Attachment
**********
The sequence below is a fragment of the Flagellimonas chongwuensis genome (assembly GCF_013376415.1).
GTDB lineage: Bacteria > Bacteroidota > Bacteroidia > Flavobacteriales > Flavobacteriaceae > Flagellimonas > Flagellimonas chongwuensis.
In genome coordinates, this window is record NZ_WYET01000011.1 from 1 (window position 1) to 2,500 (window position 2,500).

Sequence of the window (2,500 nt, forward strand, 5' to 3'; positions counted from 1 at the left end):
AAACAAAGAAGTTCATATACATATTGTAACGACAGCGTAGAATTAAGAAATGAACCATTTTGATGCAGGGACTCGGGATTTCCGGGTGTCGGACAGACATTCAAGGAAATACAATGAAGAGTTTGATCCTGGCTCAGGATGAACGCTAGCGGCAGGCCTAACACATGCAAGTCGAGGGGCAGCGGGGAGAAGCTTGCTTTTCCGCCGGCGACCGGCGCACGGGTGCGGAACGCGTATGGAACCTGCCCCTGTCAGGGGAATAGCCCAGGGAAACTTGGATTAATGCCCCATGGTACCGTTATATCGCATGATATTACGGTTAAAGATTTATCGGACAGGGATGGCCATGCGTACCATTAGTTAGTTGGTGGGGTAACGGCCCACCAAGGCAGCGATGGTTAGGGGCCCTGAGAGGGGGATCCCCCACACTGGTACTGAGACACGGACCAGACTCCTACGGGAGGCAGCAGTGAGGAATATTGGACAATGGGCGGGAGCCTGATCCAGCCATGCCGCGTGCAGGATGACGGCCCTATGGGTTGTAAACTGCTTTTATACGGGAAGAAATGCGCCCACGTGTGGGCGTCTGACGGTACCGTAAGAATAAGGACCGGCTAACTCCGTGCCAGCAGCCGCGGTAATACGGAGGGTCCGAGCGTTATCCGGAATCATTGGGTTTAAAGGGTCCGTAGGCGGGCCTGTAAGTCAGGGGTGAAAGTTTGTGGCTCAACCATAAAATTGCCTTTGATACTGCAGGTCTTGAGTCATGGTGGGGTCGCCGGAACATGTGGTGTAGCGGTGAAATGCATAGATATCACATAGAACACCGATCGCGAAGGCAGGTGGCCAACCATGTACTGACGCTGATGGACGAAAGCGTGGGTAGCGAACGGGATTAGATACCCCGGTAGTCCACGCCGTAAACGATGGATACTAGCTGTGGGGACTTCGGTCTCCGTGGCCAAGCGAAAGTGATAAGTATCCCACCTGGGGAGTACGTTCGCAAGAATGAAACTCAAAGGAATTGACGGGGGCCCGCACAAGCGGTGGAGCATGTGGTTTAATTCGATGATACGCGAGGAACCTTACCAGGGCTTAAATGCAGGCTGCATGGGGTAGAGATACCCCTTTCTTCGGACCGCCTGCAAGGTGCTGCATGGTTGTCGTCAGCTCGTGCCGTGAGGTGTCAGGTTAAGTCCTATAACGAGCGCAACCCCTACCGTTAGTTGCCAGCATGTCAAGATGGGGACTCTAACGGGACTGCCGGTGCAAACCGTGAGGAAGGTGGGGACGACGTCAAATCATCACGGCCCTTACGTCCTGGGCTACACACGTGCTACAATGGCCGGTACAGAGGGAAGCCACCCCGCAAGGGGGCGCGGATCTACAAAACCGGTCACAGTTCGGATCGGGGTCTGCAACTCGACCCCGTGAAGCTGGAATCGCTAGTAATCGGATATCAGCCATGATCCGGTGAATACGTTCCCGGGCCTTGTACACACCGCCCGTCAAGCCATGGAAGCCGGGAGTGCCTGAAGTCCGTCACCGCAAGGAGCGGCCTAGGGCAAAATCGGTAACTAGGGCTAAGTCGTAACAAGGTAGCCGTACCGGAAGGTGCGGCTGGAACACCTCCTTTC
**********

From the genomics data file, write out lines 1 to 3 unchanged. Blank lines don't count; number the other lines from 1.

The sequence below is a fragment of the Flagellimonas chongwuensis genome (assembly GCF_013376415.1).
GTDB lineage: Bacteria > Bacteroidota > Bacteroidia > Flavobacteriales > Flavobacteriaceae > Flagellimonas > Flagellimonas chongwuensis.
In genome coordinates, this window is record NZ_WYET01000011.1 from 1 (window position 1) to 2,500 (window position 2,500).